Frederik de Wit’s intricate map of Norway in old color.

Regni Norvegia Nova Tabula In Quinque Praefecturas Generalis Aggerhusiensem, Bergensem, Nidrosiensem, Warhusiae Et Bahusiae

Out of stock

SKU: NL-01470 Category:
Cartographer(s): Frederick de Wit
Date: ca. 1690
Place: Amsterdam
Dimensions: 51 x 60 cm (20 x 23.5 in)
Condition Rating: VG
Add to Wishlist
Add to Wishlist


Frederik de Wit was one of the greatest cartographers of the 17th century and a key figure of the Golden Age of Dutch cartography. This is his detailed map of Norway: the most bountiful province in the Kingdom of Denmark.

When De Wit produced this incredibly detailed map, Norway was an integrated, albeit rural, part of the Kingdom of Denmark. Norway supplied most of the kingdom’s natural resources – from timber and fish to building stone and blubber. De Wit’s engraving provides a highly detailed and tight rendition of the country. Denmark is not included in the map (but received its own dedicated sheet), just as very little of the Swedish mainland has been included. In this sense, it shows that even in the mid-17th century, a clear idea existed of Norway as a distinct region.

As we follow the contours of the coast northwards, we are struck by a sense of the extraordinary beauty that Norway boasts, with its countless deep fjords and rugged granite shoreline. Toponyms along the coastline are considerably denser than inland, correctly reflecting how and where people settled. In addition to the natural resources the Norwegian wilderness provided, the land was inhabited by people skilled at all things nautical. Many great Viking explorers sailed from Norway, and Norwegian fishermen and whalers first sailed on the dangerous Arctic coasts of Greenland.

Along the western coastline, we find many of the critical coastal centers that still constitute Norway’s most important cities today. The great Stavanger and Hardanger Fjords are depicted in incredible detail, although not always geographically exact. In addition to the administrative capital at Kristiania (later Oslo), the most important Norwegian city at this time was Bergen: a trade hub for commodities like whale blubber, tar, and timber, which lay shielded in its elongated fjord on the west coast, just north of the Hardanger Fjord. On the south coast, at the northern end of the Oslo Fjord, we find the Norwegian capital of Kristiania (later Oslo). On the city’s western flank, we see the great castle of Aggershus (Akerhus), which functioned as a residence during royal visits and was the most important strategic stronghold in Norway at the time.

The map includes plentiful details on the landscape and topography, and De Wit plots all major towns and cities (i.e. Bergen, Stavanger, Kristiania, and Frederiksstad) with urbis symbols painted in red. In the upper right corner, we find an inset of Arctic Norway, the so-called Finmarken, and in the lower right corner of the map, we find an elaborate cartouche sporting the triple lion heraldry of the Danish Crown.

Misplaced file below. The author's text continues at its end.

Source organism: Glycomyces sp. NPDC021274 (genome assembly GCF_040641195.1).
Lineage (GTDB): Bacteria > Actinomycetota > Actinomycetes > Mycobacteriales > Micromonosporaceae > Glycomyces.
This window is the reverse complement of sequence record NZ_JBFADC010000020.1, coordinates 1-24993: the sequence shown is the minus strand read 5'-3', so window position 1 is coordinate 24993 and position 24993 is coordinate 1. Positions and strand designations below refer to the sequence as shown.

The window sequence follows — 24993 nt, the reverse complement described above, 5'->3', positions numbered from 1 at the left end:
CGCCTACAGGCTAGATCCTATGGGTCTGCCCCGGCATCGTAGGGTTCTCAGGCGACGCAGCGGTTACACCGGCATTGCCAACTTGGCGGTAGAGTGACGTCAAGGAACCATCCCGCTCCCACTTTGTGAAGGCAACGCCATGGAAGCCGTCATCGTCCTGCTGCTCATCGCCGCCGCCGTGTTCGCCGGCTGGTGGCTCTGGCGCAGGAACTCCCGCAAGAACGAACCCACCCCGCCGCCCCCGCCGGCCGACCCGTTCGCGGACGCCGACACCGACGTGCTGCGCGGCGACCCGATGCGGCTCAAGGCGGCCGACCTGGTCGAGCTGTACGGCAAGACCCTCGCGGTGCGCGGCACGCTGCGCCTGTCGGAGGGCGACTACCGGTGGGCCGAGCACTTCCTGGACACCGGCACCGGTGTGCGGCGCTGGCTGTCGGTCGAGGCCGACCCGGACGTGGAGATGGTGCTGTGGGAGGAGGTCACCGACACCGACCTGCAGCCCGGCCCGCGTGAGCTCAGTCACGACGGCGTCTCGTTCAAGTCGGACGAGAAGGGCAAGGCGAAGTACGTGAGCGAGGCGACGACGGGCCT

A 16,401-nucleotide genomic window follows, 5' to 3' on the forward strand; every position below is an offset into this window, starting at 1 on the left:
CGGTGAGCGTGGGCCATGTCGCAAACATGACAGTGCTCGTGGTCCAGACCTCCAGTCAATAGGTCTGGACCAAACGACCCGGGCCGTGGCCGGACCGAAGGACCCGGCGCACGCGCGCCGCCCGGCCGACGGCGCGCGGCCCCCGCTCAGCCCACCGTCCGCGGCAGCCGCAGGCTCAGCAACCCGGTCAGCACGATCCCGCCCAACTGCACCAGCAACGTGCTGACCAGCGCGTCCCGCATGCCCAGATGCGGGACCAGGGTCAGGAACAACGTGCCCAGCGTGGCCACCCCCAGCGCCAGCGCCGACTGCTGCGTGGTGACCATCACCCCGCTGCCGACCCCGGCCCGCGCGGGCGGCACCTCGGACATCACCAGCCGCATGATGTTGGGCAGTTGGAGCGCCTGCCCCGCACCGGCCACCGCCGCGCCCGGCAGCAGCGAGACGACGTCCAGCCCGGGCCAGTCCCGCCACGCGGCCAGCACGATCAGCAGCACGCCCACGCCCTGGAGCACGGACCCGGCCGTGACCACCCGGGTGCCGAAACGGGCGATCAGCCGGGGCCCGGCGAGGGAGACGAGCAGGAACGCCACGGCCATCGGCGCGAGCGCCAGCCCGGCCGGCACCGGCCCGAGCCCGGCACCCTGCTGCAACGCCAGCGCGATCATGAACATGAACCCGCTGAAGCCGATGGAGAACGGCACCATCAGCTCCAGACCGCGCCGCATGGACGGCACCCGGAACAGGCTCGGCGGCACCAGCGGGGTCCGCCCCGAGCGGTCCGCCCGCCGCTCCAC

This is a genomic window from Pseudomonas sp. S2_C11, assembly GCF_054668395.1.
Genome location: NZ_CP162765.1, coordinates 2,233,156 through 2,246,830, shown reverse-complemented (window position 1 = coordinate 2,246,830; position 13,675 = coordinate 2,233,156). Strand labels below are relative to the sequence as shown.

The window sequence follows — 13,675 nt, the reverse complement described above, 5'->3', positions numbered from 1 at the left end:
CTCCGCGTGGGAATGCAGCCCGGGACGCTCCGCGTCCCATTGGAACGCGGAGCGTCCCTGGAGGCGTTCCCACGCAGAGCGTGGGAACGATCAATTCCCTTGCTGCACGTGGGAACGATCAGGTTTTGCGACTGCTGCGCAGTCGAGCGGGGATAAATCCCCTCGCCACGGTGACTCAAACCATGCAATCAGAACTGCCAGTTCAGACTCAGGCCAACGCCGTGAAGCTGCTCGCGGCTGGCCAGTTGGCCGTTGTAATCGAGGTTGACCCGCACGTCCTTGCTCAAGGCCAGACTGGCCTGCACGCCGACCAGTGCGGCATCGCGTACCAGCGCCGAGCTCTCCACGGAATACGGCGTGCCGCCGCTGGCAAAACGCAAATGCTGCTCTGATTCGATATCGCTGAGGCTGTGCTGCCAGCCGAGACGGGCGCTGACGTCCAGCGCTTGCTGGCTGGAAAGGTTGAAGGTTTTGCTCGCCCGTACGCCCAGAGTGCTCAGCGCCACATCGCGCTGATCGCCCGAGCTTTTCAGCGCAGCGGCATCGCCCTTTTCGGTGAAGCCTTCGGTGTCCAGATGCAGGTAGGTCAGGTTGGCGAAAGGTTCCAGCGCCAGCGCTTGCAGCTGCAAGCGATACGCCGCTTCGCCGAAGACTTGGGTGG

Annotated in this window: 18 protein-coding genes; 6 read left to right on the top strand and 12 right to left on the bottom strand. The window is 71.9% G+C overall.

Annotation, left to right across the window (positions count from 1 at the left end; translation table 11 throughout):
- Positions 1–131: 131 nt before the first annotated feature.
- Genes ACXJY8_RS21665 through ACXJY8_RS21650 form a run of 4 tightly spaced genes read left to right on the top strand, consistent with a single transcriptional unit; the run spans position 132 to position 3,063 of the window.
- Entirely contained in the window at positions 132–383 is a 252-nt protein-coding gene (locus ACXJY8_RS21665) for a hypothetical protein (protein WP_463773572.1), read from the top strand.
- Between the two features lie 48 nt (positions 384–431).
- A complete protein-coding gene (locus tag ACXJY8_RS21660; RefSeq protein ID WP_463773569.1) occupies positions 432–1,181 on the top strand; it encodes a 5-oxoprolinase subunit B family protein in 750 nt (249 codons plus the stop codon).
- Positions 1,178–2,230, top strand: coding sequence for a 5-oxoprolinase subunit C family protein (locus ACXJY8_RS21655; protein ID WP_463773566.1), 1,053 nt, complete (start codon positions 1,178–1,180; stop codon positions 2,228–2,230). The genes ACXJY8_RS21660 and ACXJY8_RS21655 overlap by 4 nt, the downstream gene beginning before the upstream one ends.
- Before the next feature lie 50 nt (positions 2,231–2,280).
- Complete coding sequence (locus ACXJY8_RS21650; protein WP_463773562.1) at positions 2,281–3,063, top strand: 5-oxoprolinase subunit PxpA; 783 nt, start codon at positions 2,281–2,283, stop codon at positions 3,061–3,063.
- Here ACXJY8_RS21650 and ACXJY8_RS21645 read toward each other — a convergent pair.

Frederick de Wit

Frederick de Wit (1629–1706) was a Dutch cartographer and artist who drew, printed, and sold maps from his studio in Amsterdam. He was a pioneer of Dutch Golden Age cartography, and the founder of one of the most famous map-publishing houses in Amsterdam. He was born in Gouda but moved to Amsterdam at the end of the Thirty-Years-War (1618-48), which had engulfed most of Europe and ultimately liberated the Netherlands from centuries of Spanish dominion.

Soon after arriving in Amsterdam, probably in 1654, De Wit opened a printing shop named The Three Crabs (De Drie Crabben). A year or two before, he had married Maria van der Way, the daughter of a wealthy Catholic merchant, and this may have helped secure the funding to start his new operation. His aspirations as a cartographer were nevertheless made clear when he shortly after changed the name to The White Chart (Het Witte Pascaert), under which he gained international renown.

In the latter half of the century, De Wit began drawing, copying, and publishing atlases and maps. By the 1670s he was issuing large folios with up to a hundred maps in each tome, including a famous nautical atlas in 1675. From 1689, De Wit received a state privilege from the Dutch government to draw and issue maps. This protected his work from the illegal copying known from his earlier charts. De Wit was among the first to apply extensive coloring and his original color atlases and continental charts remain highly sought after to this day.

Following De Wit’s death in 1706, his wife ran the business for four years before selling it at auction in 1710. Their only surviving son was a successful merchant in his own right and had no interest in taking over. At the 1710 auction, most of De Wit’s plates were sold to Pieter Mortier, another Amsterdam cartographer and engraver. After passing the firm to his son, who teamed up with Johannes Covens, the firm became Covens & Mortier, the largest cartographic publisher of the eighteenth century.

Condition Description

Various repairs and infill, and other blemishes. Nice old color.